Chapter 9: Roman Civilization -

Chapter 9: Roman Civilization -

Chapter 9: Roman Civilization Mr. Flynn Section 1: Life in Ancient Rome Roman Culture The Romans admired and studied Greek statues , building, and ideas They copied the Greeks in many ways, but changed what they borrowed to suit their own needs Romans admired Greek art and architecture Greek statues were perfect, but Roman statues were more realistic and included the imperfections They also used the much of Greek architecture, but added arches

and domes They were also the first to use concrete in their buildings. Concrete made buildings sturdier and allowed them to build taller Roman Literature Roman writers based most of their writing on the writing of Greek authors Virgil drew some of his ideas from Homers Odyssey, the Aenid describes Aeneas travels and the story of Rome The poet Horace wrote satires-these works poked fun at human weakness, he also composed odes- or poems that express strong emotions about life

Like the Greeks, the Romans had historians that recorded the events of their civilization- Livy- wrote his History of Rome in 10 BC, Livy greatly admired early Romans and he believed people should know their history The most lasting of the of the things from Roman culture may be their language, Latin, which shaped the languages of many civilizations, including our English words today Daily Life in Rome By the time of Augustus, a million people lived in Rome and the city was planned out carefully into roads that crossed at right angles At the center of Rome was the Forum, this served as a marketplace and public square

Wealthy Romans lived in large, comfortable houses The city of Rome was crowded, noisy, and dirty. Most people were poor and lived in apartments made of stone and wood To keep the people happy, the Roman government bread and circuses or free grain and entertainment The biggest attractions were chariot races and gladiator contests. Gladiators fought animals or each other and admired like our sports heroes today Roman Science and Engineering The Romans also learned from Greek science. A Greek doctor named Galen brought many medical ideas to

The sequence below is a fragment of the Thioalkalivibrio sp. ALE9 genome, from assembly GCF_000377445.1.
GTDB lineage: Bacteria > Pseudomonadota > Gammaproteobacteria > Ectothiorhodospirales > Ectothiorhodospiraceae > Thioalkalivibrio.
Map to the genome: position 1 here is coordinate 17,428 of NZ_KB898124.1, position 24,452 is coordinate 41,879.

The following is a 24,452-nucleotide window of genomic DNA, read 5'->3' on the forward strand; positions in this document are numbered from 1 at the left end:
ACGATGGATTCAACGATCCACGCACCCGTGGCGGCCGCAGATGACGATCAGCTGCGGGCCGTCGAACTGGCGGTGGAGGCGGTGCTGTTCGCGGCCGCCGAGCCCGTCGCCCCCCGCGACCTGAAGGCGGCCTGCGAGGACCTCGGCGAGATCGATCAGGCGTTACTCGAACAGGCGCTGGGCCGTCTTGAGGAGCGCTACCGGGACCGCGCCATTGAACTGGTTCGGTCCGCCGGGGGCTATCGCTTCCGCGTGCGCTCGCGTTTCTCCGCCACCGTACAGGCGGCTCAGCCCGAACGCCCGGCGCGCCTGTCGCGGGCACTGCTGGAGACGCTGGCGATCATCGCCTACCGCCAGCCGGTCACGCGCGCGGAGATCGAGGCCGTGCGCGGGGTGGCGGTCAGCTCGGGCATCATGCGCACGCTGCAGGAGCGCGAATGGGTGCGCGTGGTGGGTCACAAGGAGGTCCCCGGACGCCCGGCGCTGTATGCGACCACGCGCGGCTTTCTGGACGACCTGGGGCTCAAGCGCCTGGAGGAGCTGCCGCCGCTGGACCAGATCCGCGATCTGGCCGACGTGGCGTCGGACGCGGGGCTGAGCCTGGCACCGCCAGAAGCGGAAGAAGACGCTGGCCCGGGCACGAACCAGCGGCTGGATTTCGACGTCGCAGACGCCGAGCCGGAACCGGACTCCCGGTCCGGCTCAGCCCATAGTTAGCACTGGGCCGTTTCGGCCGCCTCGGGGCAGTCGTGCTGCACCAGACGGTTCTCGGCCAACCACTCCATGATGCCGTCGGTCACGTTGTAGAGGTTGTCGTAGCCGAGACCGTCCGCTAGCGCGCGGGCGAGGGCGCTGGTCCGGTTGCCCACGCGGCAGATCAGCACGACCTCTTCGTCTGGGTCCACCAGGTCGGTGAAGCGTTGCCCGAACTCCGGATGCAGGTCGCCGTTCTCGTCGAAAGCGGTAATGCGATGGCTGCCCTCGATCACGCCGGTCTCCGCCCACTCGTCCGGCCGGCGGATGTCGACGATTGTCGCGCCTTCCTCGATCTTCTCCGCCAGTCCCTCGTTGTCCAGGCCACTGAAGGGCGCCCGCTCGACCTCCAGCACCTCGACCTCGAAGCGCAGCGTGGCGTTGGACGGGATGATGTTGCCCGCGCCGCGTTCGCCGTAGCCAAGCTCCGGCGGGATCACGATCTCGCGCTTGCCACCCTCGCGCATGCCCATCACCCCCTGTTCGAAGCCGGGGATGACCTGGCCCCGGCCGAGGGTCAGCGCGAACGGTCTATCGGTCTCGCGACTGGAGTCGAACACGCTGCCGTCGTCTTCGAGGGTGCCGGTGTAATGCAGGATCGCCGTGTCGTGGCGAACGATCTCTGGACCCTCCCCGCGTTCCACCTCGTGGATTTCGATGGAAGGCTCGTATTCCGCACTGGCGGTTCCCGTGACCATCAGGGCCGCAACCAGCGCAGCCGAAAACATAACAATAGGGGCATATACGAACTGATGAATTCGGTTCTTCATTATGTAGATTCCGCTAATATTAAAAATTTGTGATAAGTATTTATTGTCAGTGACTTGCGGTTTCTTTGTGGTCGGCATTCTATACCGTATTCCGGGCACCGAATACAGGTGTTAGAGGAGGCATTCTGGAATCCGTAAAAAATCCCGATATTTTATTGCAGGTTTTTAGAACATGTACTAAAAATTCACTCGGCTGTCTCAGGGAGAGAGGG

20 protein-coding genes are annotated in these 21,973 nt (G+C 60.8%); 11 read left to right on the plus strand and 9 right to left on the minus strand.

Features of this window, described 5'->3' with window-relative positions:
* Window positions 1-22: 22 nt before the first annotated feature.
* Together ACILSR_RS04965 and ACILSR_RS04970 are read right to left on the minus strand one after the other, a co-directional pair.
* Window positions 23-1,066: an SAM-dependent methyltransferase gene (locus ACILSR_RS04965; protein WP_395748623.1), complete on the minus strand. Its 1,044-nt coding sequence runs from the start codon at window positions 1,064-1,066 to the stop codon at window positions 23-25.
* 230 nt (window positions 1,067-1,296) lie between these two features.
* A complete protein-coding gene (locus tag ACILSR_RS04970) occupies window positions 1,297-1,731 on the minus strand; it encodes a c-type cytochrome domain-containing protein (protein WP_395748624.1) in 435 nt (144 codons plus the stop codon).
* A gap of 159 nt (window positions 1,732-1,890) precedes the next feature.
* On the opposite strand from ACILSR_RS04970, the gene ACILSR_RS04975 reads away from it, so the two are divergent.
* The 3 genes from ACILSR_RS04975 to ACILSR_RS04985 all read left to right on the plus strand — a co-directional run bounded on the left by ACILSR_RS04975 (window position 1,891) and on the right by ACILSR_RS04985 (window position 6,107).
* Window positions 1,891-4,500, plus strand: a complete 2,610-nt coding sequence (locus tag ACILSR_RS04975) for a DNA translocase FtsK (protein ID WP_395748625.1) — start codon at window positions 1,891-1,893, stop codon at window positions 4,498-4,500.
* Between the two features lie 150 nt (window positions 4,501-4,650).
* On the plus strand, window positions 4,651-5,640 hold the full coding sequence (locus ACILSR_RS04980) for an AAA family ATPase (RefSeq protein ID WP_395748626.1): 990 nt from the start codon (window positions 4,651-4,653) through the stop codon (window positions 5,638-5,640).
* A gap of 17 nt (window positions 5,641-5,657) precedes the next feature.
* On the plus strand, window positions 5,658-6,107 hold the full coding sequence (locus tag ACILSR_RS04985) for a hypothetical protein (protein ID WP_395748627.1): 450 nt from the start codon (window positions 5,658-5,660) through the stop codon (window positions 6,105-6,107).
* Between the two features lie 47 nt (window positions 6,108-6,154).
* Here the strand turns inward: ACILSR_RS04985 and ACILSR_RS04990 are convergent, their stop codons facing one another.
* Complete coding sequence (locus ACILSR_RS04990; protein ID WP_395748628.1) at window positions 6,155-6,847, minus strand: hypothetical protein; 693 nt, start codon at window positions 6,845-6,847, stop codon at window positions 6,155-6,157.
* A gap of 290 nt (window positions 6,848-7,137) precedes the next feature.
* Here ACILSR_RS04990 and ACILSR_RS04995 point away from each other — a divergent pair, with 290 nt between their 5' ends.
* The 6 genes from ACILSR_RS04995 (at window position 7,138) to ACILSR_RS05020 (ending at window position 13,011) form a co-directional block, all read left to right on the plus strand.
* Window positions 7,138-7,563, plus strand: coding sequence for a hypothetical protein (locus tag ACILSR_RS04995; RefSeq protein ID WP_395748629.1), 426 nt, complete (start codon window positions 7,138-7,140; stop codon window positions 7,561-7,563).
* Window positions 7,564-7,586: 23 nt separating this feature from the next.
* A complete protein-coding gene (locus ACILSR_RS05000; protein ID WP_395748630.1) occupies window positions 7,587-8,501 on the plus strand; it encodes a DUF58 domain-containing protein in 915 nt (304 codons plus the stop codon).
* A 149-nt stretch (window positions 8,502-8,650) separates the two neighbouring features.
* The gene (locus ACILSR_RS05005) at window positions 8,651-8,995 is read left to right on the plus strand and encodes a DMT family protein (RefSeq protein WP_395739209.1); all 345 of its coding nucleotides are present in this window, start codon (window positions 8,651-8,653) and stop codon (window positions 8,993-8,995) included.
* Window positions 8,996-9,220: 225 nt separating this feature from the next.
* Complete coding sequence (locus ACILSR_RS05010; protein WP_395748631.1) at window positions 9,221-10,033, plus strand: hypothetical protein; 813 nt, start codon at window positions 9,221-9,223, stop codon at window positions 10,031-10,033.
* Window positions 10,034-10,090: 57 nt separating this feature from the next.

Rome; including anatomy, the study of body structure Another important scientist of the Roman Empire was Ptolemy. He studied the sky and mapped over 1000 different stars Roman engineers built an impressive system of roads and bridges to connect the empire They also used advanced engineering to supply their cities with freshwater. Engineers built aqueducts, or long troughs supported by arches that brought water from the hills to the cities What was family life like? Family life was important to the Romans, their families were large, they

included not only parents and children, but also married children and their families, other relatives, and enslaved servants The father was the head of the household. He was called paterfamilias or father of the family- had complete control over family members Wealthy families hired tutors to teach their younger children at home, some older boys did go to schools where they learned reading, writing, and rhetoric, or public speaking. Girls did not go to school, they learned reading and writing at home, they also learned household duties Between ages 14 and 16 , a Roman boy celebrated becoming a man. He would burn his toys as offerings to the household gods. He would put on a toga, join his family business, became a soldier or begin a

career in government Women in Rome Roman women did not become adults until they were married Women in early Rome had some rights, but they were not full citizens The freedoms that a woman enjoyed depended on her husbands wealth and standing Wealthy women had a great deal of independence. They could own land, run businesses, and sell property. Women with less money, had less freedom. They spent most

of their time working in their houses or helping their husbands in family-run shops How did Romans Treat Enslaved People? Slavery was a part of Roman life from early times Thousands of prisoners from conquered lands were brought to Italy. Most spent their lives performing clave labor. By 100BC, about 40 percent of the people in Italy were enslaved.

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